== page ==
My Diabetic Doggy, Part Three

on Jul 11, 2016 by Michael Rupured

In early May, we found out my little chihuahua, Toodles, was diabetic. We have to check her sugar twice a day (6:30 am and pm) and, if it’s less than 200, give her an insulin injection. Most of the time, her sugar is well over 200 so she gets an injection.

I can’t see well enough to do it, but for Toodles, checking her sugar is not a problem. The stick inside of her ear doesn’t appear to hurt, and the double beep indicating the test is complete means time to eat. The injection comes after she eats.

Giving her the injections takes two people. The injection itself takes two hands — one to pull up the skin while the other inserts the needle and pushes the plunger. To keep her from jumping and making things worse, the second person holds her.

After a few days, she started hiding under a bed after she ate. Closing all the bedroom doors solved that problem. A few days later, she turned into Kujo at injection time and bit us both. She didn’t draw blood, but seeing my sweet little girl crazed with fear was upsetting.

I dread injections as much as she does. I cradle her head against my chest while my ex gives the injection. Until we started giving her a treat afterward, she snarled the whole time. She still snarls at the beginning — just to let us know she hates the injections.

Meanwhile, things have returned to something more like normal for my ex. By the end of July, he’s moving back into his condo. I’m happy for him, but am stressed out about how I’ll give Toodles her injections by myself.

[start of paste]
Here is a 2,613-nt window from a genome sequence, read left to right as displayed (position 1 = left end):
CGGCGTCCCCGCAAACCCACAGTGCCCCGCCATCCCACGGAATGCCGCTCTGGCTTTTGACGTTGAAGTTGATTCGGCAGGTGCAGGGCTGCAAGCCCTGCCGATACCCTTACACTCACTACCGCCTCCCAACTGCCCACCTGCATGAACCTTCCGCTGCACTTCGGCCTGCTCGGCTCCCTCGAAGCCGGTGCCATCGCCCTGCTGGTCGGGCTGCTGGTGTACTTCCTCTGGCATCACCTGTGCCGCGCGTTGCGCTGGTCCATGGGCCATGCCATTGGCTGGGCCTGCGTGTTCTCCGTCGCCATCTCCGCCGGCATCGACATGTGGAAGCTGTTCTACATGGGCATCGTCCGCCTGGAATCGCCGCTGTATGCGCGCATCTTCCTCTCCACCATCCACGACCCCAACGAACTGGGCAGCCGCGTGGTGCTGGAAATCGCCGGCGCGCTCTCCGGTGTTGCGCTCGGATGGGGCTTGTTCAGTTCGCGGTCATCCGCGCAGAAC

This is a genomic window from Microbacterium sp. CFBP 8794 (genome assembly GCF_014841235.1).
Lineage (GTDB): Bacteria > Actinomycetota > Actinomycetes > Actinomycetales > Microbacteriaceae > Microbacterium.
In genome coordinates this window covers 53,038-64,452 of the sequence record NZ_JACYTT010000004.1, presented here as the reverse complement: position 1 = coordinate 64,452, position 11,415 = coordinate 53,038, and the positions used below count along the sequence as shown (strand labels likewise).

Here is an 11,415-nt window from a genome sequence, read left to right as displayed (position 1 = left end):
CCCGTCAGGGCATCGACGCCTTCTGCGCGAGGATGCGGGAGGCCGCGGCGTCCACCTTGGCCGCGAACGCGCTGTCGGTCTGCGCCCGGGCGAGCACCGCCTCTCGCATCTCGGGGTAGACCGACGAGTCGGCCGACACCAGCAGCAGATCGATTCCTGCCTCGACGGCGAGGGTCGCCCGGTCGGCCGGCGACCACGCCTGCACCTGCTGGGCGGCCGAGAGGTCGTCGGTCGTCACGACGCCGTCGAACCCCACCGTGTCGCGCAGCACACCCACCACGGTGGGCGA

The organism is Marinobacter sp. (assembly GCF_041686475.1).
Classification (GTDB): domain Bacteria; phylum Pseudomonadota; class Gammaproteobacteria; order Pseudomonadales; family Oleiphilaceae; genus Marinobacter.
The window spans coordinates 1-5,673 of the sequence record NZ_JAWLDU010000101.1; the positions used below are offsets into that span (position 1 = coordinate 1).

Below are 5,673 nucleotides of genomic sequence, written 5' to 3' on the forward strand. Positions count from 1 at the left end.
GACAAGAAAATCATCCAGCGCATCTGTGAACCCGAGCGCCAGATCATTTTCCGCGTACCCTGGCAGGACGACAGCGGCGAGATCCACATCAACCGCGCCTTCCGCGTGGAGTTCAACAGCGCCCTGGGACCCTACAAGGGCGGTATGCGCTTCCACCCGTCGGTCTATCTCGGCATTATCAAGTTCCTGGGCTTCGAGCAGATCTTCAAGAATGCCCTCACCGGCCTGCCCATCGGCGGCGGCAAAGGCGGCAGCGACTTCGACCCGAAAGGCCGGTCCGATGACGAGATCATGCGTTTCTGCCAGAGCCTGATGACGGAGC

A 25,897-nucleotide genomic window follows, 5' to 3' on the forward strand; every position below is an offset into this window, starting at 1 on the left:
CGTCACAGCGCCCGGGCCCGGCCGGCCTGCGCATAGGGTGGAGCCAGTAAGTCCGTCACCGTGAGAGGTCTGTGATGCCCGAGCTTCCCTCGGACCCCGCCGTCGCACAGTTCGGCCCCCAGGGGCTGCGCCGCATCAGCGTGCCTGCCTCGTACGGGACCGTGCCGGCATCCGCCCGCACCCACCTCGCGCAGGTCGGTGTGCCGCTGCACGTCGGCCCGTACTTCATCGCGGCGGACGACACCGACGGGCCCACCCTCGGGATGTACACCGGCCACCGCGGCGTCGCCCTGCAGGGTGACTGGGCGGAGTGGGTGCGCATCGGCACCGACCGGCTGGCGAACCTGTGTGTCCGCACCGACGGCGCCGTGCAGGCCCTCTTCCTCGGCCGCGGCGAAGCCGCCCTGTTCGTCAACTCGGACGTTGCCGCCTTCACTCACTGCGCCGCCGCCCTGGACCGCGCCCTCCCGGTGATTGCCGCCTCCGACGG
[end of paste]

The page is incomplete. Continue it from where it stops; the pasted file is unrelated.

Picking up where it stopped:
We switched roles. He holds her while I give the injection. I can’t see well enough to do the sugar checks, but can manage the injections. The trick is figuring out how to get her to sit still without someone holding her.

Yes, I have friends — including my ex — who would come by every day to help. That’s really not feasible. If it were just a few days, a couple of weeks, or even  a month or two, I’d try, but for the foreseeable future is more than I could ask of anyone.

Last week, I cried my eyes out in the vet’s office as I explained my dilemma. He said her reaction was unusual, and that stressing her (and me) out twice a day was counterproductive. That was a huge relief, as I’d been afraid putting her in some kind of doggy straitjacket and pinning her down twice a day for the rest of her life or putting her down were my only options.

If I stop giving the injections —  one option we talked about — she could live for another two or three years. Complications would likely require frequent trips to the vet. She’d also become more and more likely to pee in the house.

Foregoing treatment is a last resort, but better than putting her to sleep. The vet is going to bet back with me after he consults with an expert in canine diabetes. I’m hoping they come up with better options.

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